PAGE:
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By Peter Hoskin
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So
here it is: the draft
Royal Charter
by which David Cameron hopes to avoid statutory regulation of
the press. It’s rather a dry read, setting out, as it does, the creation of a “Recognition
Panel” to oversee—and, in theory, validate—any regulator that the press might establish themselves. There are sections on the appointments process, on the
annual accounts, on the terms used in the charter, on the … zzzzzzzzzzzzz.

And
yet, as soporific as it is, this Royal Charter has the potential to be a
firework of a document. It is the only firm proposal to emerge from the cross-party
talks so far, and will inform much of what follows. It’s now up to Labour and
the Lib Dems to agree to it, to call for changes, or to reject it wholesale.

Although
I can’t pretend to have a firm grasp on everything contained in the
Charter—particularly after just a single skim-read—it does seem that it could
fall between competing impulses. For those who want to see the Leveson proposals
implemented uncomplicatedly and in full, it probably doesn’t do enough. But for
those who worry about politicians interfering in the press, it could well do
too much.


There
are, for instance, provisions to involve Parliament in the event that the Charter
is amended or wound up. There’s another which allows the Recognition Panel the “power”
to fine media organisations up to £1 million, which raises the question of just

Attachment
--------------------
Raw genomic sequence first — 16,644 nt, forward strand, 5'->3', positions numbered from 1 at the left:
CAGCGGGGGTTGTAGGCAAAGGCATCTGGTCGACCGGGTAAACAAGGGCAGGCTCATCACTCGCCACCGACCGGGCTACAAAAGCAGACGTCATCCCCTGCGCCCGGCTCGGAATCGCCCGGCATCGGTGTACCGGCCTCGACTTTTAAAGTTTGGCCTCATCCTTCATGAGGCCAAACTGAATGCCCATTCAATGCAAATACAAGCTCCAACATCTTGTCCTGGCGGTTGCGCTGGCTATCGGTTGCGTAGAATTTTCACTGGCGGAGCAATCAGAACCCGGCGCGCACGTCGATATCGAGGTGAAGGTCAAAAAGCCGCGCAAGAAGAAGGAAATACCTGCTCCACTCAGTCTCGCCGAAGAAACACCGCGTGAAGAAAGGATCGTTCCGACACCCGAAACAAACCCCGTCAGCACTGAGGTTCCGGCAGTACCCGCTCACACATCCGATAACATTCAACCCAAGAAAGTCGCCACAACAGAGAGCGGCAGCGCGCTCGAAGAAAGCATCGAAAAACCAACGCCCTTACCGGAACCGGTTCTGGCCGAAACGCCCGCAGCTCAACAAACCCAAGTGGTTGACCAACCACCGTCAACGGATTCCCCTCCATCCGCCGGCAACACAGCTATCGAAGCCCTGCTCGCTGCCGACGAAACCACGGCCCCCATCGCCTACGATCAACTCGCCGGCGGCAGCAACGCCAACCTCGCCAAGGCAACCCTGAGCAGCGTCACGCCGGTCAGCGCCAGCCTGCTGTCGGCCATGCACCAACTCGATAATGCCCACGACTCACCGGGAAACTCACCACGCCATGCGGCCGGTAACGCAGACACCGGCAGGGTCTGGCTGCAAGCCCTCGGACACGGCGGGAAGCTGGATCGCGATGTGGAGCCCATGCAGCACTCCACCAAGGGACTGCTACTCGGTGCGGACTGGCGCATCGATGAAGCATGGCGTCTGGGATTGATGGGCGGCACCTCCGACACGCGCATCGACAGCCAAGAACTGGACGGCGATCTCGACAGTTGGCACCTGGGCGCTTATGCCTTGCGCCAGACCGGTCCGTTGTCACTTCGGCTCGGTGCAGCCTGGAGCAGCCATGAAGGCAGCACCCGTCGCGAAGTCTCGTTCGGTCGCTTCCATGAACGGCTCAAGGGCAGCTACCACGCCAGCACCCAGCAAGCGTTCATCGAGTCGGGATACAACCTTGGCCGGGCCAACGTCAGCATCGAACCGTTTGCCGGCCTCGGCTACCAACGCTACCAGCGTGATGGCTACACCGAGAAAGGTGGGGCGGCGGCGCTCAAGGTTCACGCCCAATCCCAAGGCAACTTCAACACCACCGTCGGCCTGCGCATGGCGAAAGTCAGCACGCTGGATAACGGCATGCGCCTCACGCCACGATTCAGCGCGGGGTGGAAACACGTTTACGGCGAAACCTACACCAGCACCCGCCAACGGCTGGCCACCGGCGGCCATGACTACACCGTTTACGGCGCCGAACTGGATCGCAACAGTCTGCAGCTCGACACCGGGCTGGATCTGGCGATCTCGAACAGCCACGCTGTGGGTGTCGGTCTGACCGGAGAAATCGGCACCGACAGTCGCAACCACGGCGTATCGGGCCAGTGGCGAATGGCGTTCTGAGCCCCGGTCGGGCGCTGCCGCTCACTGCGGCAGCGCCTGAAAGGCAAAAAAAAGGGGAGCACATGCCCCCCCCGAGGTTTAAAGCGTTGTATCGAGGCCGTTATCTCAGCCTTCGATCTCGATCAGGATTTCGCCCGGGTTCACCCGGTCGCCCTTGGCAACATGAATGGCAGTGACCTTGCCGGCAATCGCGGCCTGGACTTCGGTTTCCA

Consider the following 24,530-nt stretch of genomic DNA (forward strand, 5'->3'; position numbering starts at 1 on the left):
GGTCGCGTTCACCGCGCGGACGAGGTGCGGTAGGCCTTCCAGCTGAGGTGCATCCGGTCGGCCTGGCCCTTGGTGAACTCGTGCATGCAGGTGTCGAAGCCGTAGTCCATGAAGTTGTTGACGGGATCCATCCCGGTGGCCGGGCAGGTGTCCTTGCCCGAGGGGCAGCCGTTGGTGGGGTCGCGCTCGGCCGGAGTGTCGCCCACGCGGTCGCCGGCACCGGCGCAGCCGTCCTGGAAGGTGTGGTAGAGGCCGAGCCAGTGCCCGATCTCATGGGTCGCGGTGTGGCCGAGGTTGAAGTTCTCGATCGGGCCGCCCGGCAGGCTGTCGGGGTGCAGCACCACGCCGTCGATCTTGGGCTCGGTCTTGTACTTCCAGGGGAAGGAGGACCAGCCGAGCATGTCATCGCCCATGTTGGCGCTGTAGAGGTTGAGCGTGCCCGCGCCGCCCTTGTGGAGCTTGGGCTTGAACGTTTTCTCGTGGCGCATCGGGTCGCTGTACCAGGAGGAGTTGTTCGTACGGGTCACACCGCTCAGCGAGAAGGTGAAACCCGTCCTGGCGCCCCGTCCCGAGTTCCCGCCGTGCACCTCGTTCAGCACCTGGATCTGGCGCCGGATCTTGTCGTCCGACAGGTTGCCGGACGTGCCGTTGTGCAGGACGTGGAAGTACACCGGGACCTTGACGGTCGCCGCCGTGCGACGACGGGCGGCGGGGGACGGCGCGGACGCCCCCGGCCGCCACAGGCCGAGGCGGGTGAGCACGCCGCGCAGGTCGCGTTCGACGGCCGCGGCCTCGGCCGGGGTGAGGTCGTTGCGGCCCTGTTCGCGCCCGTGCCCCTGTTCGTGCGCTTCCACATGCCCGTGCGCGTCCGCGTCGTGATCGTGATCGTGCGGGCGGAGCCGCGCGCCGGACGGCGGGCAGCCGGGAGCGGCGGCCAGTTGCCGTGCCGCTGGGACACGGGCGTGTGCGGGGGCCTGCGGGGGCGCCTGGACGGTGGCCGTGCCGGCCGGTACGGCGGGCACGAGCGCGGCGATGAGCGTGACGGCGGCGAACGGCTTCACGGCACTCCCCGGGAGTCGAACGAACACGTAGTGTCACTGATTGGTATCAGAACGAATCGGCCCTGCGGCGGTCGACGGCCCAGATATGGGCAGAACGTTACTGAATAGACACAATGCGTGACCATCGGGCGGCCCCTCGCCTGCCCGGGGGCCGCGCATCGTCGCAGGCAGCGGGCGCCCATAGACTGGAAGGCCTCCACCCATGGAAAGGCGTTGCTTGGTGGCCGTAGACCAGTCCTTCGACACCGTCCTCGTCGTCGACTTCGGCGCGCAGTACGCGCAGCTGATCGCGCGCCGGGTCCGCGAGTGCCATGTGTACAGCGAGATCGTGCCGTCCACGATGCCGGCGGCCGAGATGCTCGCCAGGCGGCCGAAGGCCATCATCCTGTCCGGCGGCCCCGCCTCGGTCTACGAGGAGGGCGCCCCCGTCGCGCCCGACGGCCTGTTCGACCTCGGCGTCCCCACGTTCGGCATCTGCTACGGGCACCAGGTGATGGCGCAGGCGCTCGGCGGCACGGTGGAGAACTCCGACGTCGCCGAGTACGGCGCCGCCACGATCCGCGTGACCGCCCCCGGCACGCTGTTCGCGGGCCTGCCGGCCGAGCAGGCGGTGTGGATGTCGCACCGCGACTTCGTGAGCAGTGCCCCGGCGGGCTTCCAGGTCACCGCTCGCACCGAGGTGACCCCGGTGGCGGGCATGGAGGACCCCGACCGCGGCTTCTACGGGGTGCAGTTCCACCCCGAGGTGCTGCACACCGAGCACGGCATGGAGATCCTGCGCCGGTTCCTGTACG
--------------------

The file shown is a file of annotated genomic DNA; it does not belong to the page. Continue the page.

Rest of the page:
where that power comes from. And then there's the very nature
of Royal Charters, which are steered and implemented by Government.  

The
early response to the document has pointed more towards “this doesn’t do enough”. Hacked Off have already decried it as “a
surrender to press pressure,”
and set out five problems they have with it. And
the Lib Dems have joined them, saying that it “won’t do the job those affected
and Leveson wanted”
.

Much
will now depend on Labour, who seem to be taking a slower,
more circumspect
approach. Some in No.10 hope—even expect—that Ed Miliband
will come round to the idea of a Royal Charter in principle, even if he
disagrees with some of the specifics of this draft. If that happens, it will be
hard for Nick Clegg to stand in the way of one by himself.

5.45pm update: Ah, actually, it seems as though Labour may not be coming round to anything. Harriet Harman has just spoken to BBC News, and said "We think Leveson’s report must be implemented not watered down". If they are genuinely against a Royal Charter, it's difficult to see how this situation can be resolved swiftly and peaceably.

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